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As much as we this night have overwatch'd.
The heavy gait of night.-Sweet friends, to bed.-
Puck. Now the hungry lion roars,
And the wolf behowls the moon ;
Whilst the screech-owl, screeching loud,
Puts the wretch, that lies in woe,
That the graves, all gaping wide,
By the triple Hecate's team,
Following darkness like a dream,
Enter OBERON and TITANIA, with their train.
Every elf and fairy sprite,
Hop as light as bird from brier;
And this ditty, after me,
[Song and dance.
Now, until the break of day,
To the best bride-bed will we,
Which by us shall blessed be;
Shall upon their children be.-
Every fairy take his gait ;
And each several chamber bless,
Ever shall in safety rest,
And the owner of it blest.11
Make no stay;
Meet me all by break of day.
[Exeunt OBERON, TITANIA, and train.
If we shadows have offended,
And this weak and idle theme,
Now to 'scape the serpent's tongue,12
So, good-night unto you all.
Give me your hands, if we be friends, And Robin shall restore amends.
NOTES TO MIDSUMMER-NIGHT'S DREAM.
1 New bent in heaven. In the old copies, 'Now bent.' Rowe made the correction.
2 This hath bewitch'd. In the early copies, 'This man hath bewitch'd.' There being a redundant syllable in the line, the editor of the second folio rejected the word 'man.' The pointed allusion in the next line, 'Thou, thou, Lysander,' no less than the metre, justified the elision.
3 Earthly happier. In the old copies, earthlier happy-seemingly a printer's mistake, by which the poet's comparison is destroyed. 4 Beteem them-pour out upon them.
5 Momentary. In the two quartos of 1600, momentany; in the folio of 1623, momentary-a proof of the progressive change in our language.
6 Take comfort, &c. Perhaps every reader may not discover the propriety of these lines. Hermia is willing to comfort Helena, and to avoid all appearance of triumph over her. She therefore bids her not to consider the power of pleasing as an advantage to be much envied or much desired, since Hermia, whom she considers as possessing it in the supreme degree, has found no other effect of it than the loss of happiness. -JOHNSON.
7 And in the wood, where often you and I
And thence, from Athens, turn away our eyes,
This fine passage owes something to the happy care and discernment of
Emptying our bosoms of their counsel swell'd,
There my Lysander and myself shall meet,
8 Till morrow deep midnight. Shakespeare has a little forgotten himself. It appears from Act I. sc. 1, that to-morrow night would be within three nights of the new moon, when there is no moonshine at all, much less at deep midnight. The same oversight occurs in Act III. sc. 1.—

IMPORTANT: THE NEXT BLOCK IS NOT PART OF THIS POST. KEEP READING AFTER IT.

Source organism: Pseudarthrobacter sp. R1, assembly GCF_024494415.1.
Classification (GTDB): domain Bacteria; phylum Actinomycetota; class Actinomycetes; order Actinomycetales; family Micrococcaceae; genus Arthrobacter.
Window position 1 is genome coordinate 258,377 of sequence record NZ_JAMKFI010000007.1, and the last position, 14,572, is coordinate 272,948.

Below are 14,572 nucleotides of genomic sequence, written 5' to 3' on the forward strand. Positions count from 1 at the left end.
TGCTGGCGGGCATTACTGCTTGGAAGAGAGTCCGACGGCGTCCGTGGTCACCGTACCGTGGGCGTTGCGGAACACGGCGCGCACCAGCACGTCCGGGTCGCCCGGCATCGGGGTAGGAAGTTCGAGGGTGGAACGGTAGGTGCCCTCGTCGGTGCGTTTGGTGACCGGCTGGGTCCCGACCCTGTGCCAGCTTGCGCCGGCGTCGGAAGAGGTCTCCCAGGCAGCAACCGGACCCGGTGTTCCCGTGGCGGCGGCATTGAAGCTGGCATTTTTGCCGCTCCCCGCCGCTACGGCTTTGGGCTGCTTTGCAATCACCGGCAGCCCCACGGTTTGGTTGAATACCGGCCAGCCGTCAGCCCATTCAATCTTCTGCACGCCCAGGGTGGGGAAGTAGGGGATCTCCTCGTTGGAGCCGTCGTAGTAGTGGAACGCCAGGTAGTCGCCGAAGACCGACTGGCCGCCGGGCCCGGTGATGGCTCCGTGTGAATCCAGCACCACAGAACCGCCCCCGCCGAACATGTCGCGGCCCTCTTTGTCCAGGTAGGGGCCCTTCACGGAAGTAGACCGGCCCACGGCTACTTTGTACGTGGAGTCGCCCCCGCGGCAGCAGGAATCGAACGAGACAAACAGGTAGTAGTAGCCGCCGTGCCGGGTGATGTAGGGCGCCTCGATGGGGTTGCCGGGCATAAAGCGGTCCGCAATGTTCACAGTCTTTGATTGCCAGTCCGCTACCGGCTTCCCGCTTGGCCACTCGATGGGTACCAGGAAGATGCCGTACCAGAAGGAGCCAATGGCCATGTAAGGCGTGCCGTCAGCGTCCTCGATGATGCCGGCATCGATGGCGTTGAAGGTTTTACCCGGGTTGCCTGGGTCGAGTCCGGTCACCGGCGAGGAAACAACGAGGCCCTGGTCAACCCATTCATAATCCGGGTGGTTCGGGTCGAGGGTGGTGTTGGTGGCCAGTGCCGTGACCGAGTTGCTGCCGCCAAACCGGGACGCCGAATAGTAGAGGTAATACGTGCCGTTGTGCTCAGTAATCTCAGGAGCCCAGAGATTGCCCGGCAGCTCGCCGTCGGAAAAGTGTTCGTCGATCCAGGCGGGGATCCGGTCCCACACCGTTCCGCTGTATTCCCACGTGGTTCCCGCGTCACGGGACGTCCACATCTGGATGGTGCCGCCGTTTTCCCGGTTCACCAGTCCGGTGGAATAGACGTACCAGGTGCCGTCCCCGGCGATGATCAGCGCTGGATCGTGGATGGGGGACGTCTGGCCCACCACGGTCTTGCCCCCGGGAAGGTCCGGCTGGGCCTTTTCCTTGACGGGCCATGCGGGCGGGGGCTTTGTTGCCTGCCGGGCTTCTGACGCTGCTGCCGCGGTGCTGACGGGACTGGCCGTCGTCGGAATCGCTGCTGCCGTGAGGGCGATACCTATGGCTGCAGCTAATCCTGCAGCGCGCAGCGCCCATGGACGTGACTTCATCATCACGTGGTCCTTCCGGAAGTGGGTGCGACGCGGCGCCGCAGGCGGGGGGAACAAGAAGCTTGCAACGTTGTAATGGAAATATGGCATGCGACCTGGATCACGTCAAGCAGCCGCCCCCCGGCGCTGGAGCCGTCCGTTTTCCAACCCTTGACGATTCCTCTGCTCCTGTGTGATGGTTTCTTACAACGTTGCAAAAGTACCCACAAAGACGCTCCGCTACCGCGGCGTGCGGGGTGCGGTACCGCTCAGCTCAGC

9 Hermia's eyne. 'Eyne,' this plural of eye is common in Chaucer and Spencer; the Scotch preserve it in een.
10 To the rest yet-to the rest now.
11 The raging rocks,
And shivering shocks, &c.
In this passage, and again in Act V., Shakespeare ridicules the use, or rather the abuse, of alliteration so prevalent among our old writers, and which had previously been satirised by Sir Philip Sidney and George Gascoigne the latter one of our earliest and best satirists. Steevens quotes part of a poem on the Fall and Evil Success of Rebellion, written in 1537 by Wilfrid Holme, which opens with this formidable line:
'Low, leprous lurdans, lubric in loquacity.'
The affectation was also common in Scotland, and some amusing specimens of it will be found in the Flyting of Dunbar, that ablest of early northern poets.
12 Properties are the dresses and other articles used by actors in the performance of a play. The person who delivers them out from the theatrical store is called the property-man. The higher-class of actors have their own properties.
1 Thorough bush, &c. The folio curtailed 'thorough' to through.
2 To dew her orbs. These 'orbs' are fairy rings or circles in the greensward.
This passage has reference to the band of Gentlemen Pensioners, in whom Queen Elizabeth took much pride. They were some of the handsomest and tallest young men of the best families and fortune, and their dress was of remarkable splendour; their coats might be said to be of gold. Mrs Quickly's notice of them as among the suitors of Mrs Ford (Merry Wives of Windsor) will be remembered: And yet there has been earls, nay, what is more, pensioners.' Mr Collier's objection, that cowslips are never tall, is a strange one. Drayton, in his Nymphidia, thought